Agriculture: The economic growth of the Lao PDR depends to a large extent upon the performance of the agricultural sector, which contributed 51% of the GDP in 1997. Coffee is by far the most promising product for export. The Lao PDR has the most potential land/person in the Greater Mekong sub-region and has large and unexploded fertile land and favorable climatic conditions, particularly in the Bolaven basaltic plateau. This could offer promising opportunities for low-intensive investment in the agro-processing industry for export based on annual and perennial crops.
The on-going improvement of main national roads linking major provinces, together with the high rate of urbanization have created favorable conditions for investment in the import-substitution agro-processing industries.
Forestry: It has been estimated that the Lao PDR has the highest ratio of forest to total area in Asia. Wood products including lumber are one of the main export earners of the Lao PDR. In view of its long term sustainable development objectives and the preservation of the environment, the government is implementing a policy of striking a balance between exploitation and conservation and shifting from export of logs and lumber towards the promotion of wood finished-product processing. Due to a shortage of capital and the technical know-how in the country, the development of the wood-processing sub-sector also needs investment and the introduction of new technology from foreign countries.
In the industrial sector, besides mining and hydro energy development, light manufacturing industries such as garments, wood-based semi and finished products, and high value-added goods can be produced for export by using cheap electric energy and local labor. Laos is a "Generalized System of Preference" (GSP) receiving country for many markets in the world.
In Laos, transportation infrastructure is inadequate and considered a major impediment to trade, co-operation and the exploitation of rich mineral resources, particularly those located in the hinterland.
Further major commitments are required before minimum standards can be satisfied and most of the shortcomings could be addressed by such cooperation efforts as:
Tourism and Hostelry
Small-scale tourism is also being promoted. The country is endowed with many historical and natural sites. Since 1990 the number of tourist arrivals has increased rapidly from 14,400 persons in 1990 to 346,460 persons in 1996 (National Tourism Authority, 1995). Meanwhile, there are very few world-class hotels in the country.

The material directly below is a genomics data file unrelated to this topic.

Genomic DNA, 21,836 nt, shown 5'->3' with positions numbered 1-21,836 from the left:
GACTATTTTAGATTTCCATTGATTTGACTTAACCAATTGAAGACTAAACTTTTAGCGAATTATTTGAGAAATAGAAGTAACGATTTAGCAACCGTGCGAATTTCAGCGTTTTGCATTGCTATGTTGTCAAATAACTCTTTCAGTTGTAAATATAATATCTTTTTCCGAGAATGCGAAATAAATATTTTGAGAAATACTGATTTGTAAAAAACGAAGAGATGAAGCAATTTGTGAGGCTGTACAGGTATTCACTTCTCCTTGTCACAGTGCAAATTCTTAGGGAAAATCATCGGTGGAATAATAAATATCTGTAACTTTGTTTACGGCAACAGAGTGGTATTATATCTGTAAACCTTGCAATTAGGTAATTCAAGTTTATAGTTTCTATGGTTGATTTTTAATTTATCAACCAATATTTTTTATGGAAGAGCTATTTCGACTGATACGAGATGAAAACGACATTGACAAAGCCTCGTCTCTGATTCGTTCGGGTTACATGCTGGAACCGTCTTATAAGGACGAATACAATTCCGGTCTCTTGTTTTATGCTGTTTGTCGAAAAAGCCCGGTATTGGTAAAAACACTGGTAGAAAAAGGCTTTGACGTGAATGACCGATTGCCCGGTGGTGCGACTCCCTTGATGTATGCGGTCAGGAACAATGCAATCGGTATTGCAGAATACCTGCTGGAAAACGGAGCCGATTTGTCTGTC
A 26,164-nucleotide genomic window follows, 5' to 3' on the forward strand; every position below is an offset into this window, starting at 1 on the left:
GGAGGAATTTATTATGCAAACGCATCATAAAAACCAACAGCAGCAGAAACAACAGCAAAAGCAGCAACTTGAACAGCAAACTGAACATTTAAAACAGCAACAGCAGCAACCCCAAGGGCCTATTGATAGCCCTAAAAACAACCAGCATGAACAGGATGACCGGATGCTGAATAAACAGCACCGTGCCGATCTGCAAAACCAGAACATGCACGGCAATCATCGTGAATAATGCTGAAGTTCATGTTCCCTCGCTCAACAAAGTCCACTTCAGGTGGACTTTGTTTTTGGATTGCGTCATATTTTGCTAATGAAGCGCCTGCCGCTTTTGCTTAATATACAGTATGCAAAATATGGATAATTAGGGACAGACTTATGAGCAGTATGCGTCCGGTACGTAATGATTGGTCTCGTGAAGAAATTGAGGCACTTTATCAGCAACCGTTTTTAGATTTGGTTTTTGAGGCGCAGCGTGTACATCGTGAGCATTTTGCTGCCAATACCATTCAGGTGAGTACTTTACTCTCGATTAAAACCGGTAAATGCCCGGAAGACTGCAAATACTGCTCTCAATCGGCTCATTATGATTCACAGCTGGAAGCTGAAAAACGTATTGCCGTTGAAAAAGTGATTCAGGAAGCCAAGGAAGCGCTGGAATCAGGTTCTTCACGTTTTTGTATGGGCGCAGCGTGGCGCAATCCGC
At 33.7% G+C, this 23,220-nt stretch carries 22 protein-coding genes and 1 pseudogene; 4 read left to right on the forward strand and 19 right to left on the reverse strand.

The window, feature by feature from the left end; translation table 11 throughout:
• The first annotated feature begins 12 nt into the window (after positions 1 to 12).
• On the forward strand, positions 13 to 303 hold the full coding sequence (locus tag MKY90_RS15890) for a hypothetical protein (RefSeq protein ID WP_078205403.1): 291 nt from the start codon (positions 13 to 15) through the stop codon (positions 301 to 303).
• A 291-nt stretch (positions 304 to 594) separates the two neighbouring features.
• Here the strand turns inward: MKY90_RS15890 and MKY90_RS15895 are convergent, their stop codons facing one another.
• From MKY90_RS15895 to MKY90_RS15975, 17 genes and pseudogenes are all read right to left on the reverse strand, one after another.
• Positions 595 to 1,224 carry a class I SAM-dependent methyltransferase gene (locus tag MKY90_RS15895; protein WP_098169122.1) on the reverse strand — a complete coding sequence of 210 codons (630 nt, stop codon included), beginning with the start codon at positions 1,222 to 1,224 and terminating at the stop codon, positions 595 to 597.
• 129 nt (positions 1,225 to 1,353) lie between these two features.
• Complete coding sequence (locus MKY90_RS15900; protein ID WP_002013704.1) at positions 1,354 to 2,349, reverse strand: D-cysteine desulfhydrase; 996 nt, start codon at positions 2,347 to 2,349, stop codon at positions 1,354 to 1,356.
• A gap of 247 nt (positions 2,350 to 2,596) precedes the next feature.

In the field of services investment in banking, insurance, transportation, communications, hostelry and trade are encouraged. To respond to requirements of the emerging primary and secondary industries in the country, a tertiary industry, such as service development needs to expand.
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The Government of Laos announced its policy to promote foreign investment. The investment promotion law has been in effect since 1989 and a revised law was issued on 19 March 1994 with an effective date 60 days after enactment.
An important part of the revised investment promotion law is that which relates to the types of investment. Before the revision, there existed three types of investment – joint investment, wholly foreign investment and investment under contract. The third type was removed due to its complexity which confused investors. It only accounted for 4% of the total foreign investment projects.
The revised law reduces the approval steps required for investment projects to just one, which is known as the one-stop-service system, and the duration of the examination of the project was decreased from 90 days to 60 days. Meanwhile, registration of the enterprise must be completed within 90 days, half the time required before the revision.
Tax reduction was also made in several areas, as well as tax exemptions. A single rate of 20% annual profit tax is applicable for foreign investments. Import duty on machinery and equipment is only 1% and income tax for foreigners living in Laos is 10% of the total income earned.
Income and profit from the investment of a foreign investor can be sent back to his/her own country, or a third country, through any bank located in Laos under the foreign exchange rate set by the Bank of the Lao PDR. This is also applicable for foreigners who work in Laos providing all payments required prior to repatriation have been completed.
The Foreign Investment Management Committee (FIMC)
The FIMC is a "one-stop" for the potential investor in Laos. Ultimately the FIMC staff will coordinate the course of and application for investment in the country through the various levels and spheres of approval, informing the investor regularly about the status of the application.
Initially, however, the FIMC can and will provide a comprehensive look at Laos and its potential for the investor. It has the latest statistics, such as demographic data, past accomplishments and careful analysis of what can be done.
FIMC personnel will listen carefully to the projects the potential investor has in mind, offer recommendations for alteration based on the needs of the country, government requirements and other feasibility factors.
For a very modest fee, the FIMC will provide facsimile materials for the investment application and guide the applicant through the process of completing them, including a feasibility review upon re-submission, to the FIMC.
Finally, the staff will coordinate movement of the application with various departments concerned.
Foreign Investment Projects
These particular areas of investment are covered here for illustration purposes: hydroelectricity, tourism and textiles. The selection made was based on the fact that Laos has enormous capability in these three fields.